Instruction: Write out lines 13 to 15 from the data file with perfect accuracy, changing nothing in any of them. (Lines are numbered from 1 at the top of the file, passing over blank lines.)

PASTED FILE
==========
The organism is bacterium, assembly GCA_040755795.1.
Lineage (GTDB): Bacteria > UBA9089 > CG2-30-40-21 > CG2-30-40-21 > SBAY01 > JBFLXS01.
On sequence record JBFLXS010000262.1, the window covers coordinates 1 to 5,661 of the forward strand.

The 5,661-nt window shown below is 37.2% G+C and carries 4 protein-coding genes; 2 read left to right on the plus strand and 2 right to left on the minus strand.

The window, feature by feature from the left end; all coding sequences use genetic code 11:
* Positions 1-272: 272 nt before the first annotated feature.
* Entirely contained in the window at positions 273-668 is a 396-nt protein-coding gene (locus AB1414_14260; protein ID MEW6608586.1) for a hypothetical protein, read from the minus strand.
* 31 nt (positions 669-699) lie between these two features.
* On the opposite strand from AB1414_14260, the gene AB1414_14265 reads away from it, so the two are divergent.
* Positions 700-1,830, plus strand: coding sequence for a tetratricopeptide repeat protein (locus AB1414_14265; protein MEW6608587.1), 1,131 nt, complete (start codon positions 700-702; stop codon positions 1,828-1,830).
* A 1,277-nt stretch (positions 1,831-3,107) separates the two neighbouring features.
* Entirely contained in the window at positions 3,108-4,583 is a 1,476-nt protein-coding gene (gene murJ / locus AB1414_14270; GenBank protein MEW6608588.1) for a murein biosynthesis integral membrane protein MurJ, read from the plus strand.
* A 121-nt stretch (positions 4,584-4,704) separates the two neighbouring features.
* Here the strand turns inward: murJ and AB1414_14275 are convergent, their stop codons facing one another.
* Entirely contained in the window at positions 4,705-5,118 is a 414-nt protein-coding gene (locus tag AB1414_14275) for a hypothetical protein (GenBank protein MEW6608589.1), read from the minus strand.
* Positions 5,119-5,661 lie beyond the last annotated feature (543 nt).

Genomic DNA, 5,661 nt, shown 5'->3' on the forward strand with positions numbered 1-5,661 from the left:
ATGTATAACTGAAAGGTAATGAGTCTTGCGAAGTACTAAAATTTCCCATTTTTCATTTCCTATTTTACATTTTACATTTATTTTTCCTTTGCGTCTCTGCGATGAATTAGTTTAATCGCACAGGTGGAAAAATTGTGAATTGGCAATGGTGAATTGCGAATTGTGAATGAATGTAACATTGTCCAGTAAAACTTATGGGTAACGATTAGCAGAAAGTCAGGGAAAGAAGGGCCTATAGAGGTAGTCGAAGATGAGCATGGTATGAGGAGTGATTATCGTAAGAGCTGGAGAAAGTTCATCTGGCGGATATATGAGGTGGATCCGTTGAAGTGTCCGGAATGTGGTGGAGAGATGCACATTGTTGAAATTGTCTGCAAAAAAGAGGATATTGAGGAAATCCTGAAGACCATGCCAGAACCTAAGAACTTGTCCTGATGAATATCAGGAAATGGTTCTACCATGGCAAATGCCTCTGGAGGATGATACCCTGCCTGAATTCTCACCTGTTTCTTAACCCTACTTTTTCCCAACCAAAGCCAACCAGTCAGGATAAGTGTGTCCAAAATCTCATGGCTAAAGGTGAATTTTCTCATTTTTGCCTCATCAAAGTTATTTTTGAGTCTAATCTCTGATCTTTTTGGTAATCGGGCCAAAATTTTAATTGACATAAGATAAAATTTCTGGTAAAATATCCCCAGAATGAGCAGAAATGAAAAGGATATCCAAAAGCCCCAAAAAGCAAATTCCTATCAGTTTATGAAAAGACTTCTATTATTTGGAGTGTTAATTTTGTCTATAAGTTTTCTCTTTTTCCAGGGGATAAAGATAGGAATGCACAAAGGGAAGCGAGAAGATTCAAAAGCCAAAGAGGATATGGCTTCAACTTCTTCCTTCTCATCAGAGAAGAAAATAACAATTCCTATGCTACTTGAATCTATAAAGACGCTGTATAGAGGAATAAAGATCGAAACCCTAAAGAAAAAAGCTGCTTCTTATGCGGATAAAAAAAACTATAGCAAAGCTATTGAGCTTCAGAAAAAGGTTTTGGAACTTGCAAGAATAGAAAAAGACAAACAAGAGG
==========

* A 121-nt stretch (positions 4,584-4,704) separates the two neighbouring features.
* Here the strand turns inward: murJ and AB1414_14275 are convergent, their stop codons facing one another.
* Entirely contained in the window at positions 4,705-5,118 is a 414-nt protein-coding gene (locus tag AB1414_14275) for a hypothetical protein (GenBank protein MEW6608589.1), read from the minus strand.